“Though it nearly doubled the parish debt, the new brick school built under Fr. Chodniewicz's supervision in 1892 was his most important contribution to St. Albertus Parish,” notes Swastek. “It had large classrooms on the first and second floors. The third floor consisted of a large assembly hall for meetings and programs, and for eventual division into classroom use if necessary. Steam heating equipment was installed in the basement.”

“The first principal of the new school was Sister M. Angela who remained in that post till 1895. Under her supervision, the classrooms were supplied with the latest teaching aids, and "dainty white curtains" decorated the windows to lend attraction to the teaching scene… The school followed a bilingual six-year program. In most subjects - religion, arithmetic, geography as well as Polish language and history – the instructional language was Polish. English reading, grammar and spelling were taught directly in that language.” Classroom size averaged 50 to 60 students, for which the sisters were paid $20 a month, and boarded out of the convent house across the street.

A few years later, in May of 1899, a school library was established, located in the fifth grade classroom. At first the books were kept locked in a cabinet, but as interest grew, they were moved onto shelves and soon numbered over 1,000 volumes of Polish and English books. Students and adults from around the community could check out a book for up to two weeks.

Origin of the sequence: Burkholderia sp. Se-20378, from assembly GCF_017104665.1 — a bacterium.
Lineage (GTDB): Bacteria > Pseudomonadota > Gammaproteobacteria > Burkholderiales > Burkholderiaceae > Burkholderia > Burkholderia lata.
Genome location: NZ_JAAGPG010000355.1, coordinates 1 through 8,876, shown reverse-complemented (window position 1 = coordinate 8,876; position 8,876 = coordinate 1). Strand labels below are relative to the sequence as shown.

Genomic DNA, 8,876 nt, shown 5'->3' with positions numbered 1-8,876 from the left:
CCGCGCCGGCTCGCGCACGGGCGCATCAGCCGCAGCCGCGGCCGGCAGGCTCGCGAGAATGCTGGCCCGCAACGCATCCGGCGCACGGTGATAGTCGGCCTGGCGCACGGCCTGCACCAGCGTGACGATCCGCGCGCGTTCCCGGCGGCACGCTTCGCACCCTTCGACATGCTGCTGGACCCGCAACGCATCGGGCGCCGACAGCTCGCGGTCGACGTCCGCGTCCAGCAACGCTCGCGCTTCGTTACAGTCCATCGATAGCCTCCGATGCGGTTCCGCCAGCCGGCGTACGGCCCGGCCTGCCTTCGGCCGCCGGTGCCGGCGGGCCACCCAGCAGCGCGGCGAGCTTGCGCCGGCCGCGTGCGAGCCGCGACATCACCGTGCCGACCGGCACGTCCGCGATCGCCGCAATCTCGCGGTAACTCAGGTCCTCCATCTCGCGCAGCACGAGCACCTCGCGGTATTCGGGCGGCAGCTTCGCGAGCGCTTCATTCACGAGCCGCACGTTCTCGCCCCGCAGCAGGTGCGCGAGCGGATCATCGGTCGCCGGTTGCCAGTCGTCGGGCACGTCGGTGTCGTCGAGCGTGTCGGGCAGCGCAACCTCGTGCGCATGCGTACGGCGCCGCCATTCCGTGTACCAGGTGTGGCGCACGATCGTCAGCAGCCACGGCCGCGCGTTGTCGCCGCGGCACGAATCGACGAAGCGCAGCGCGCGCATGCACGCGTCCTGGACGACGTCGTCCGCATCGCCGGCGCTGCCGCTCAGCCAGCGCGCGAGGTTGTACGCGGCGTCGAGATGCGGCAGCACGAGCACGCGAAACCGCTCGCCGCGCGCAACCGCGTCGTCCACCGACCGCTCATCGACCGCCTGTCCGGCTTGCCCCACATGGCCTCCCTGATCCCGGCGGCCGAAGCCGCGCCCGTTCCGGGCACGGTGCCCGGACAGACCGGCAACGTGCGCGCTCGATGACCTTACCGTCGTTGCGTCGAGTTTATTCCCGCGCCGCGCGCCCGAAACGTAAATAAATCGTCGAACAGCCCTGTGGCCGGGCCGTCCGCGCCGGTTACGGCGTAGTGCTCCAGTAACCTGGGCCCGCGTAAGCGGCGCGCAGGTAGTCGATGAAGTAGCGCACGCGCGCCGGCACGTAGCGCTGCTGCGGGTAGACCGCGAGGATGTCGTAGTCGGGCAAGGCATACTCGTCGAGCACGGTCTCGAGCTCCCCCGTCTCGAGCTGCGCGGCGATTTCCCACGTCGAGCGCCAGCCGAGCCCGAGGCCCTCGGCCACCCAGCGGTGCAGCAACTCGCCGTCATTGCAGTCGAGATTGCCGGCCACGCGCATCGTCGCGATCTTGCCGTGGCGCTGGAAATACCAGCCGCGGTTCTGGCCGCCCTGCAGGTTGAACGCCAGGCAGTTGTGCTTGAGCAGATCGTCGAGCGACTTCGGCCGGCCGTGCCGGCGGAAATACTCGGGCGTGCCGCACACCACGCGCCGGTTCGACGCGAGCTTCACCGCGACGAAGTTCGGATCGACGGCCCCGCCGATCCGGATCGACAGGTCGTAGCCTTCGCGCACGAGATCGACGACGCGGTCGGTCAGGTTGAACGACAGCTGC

By 1904, over 1,500 students were enrolled at St. Albertus School. In the midst of the First World War, the third and final school was built, starting with the hiring of architect Henry J. Hill. The $250,000 school was completed in October of 1917 on the site of the original school, and was regarded as one of the finest and most modern schools in the city, with 24 classrooms, a library, and an auditorium that seated 1,000 students. There was one change in the curriculum though that signified the “Americanization” of Poletown: With the opening of the new school the primary language of instruction changed from Polish to English, though Polish was still used in some courses.

Peak enrollment reached 1,875 students in 1920-21. By 1932, enrollment had dropped in half to 899 students, and would never recover, despite the efforts of church leaders. Like the neighborhood around it, the school started to lose its Polish identity, as residents moved north to Hamtramck and the suburbs and were replaced by those of different ethnic backgrounds.